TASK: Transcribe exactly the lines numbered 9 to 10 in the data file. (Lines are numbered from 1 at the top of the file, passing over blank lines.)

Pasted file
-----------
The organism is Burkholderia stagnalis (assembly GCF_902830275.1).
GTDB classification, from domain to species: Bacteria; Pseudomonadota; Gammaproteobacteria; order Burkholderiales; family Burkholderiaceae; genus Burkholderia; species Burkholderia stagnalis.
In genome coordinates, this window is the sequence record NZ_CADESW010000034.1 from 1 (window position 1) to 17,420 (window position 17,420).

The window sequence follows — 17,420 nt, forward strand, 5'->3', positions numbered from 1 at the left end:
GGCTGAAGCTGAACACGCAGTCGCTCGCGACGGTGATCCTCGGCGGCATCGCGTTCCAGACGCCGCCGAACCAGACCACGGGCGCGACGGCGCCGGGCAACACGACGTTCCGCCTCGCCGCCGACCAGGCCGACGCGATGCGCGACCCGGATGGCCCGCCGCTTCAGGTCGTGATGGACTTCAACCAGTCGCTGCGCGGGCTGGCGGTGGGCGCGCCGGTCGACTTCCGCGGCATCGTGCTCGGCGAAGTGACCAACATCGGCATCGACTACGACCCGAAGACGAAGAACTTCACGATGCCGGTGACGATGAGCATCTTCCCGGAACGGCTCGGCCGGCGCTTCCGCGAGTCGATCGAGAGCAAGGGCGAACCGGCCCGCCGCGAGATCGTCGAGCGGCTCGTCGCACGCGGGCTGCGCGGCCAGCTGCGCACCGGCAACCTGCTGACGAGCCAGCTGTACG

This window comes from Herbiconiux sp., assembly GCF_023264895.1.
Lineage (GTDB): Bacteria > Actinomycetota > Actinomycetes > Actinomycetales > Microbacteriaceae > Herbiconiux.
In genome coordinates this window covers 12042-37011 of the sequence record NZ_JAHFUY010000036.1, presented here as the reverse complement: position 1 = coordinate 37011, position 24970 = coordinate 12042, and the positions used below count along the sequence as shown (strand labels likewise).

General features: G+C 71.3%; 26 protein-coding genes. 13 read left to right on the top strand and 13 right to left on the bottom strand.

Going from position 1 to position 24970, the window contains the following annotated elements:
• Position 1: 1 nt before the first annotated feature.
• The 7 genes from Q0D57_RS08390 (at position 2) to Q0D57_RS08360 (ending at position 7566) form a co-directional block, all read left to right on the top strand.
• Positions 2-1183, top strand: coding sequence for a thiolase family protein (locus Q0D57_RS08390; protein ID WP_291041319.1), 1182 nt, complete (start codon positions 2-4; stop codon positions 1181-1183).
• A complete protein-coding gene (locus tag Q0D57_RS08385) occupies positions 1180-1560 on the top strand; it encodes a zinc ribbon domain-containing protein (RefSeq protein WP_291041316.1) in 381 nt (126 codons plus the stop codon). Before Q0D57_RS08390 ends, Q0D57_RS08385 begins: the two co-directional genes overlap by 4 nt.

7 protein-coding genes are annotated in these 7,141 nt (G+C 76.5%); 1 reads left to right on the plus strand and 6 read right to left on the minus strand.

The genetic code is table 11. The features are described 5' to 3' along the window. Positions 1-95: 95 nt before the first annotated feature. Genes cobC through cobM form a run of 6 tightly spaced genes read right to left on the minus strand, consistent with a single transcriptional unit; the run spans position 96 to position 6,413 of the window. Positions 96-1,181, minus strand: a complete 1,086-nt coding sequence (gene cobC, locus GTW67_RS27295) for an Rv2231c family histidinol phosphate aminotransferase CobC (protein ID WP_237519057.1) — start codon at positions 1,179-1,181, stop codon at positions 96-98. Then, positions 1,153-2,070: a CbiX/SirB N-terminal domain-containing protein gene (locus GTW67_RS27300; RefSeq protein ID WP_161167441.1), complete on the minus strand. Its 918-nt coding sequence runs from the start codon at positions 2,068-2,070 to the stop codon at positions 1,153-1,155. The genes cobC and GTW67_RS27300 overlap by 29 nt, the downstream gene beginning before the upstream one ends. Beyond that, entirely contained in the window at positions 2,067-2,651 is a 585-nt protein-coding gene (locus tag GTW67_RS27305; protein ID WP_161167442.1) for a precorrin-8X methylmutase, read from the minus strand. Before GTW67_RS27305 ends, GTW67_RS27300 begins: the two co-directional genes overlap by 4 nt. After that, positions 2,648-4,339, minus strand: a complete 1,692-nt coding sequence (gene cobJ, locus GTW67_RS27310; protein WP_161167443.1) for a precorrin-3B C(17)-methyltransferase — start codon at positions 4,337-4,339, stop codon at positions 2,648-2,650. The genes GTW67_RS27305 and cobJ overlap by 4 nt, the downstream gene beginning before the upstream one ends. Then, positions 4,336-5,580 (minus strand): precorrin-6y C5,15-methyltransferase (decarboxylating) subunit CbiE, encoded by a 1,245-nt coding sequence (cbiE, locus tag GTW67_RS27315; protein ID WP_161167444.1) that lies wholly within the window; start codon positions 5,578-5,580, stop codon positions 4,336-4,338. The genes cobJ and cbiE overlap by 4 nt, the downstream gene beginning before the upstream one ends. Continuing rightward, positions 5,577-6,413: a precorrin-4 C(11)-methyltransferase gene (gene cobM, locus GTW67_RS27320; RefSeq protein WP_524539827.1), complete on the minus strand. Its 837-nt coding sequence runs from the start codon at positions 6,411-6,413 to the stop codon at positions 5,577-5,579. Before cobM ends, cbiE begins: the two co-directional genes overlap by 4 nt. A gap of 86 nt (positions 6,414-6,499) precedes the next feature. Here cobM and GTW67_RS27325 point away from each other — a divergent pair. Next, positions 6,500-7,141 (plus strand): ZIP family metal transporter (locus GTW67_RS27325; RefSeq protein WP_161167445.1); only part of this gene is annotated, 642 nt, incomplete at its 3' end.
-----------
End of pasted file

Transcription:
General features: G+C 71.3%; 26 protein-coding genes. 13 read left to right on the top strand and 13 right to left on the bottom strand.

Going from position 1 to position 24970, the window contains the following annotated elements: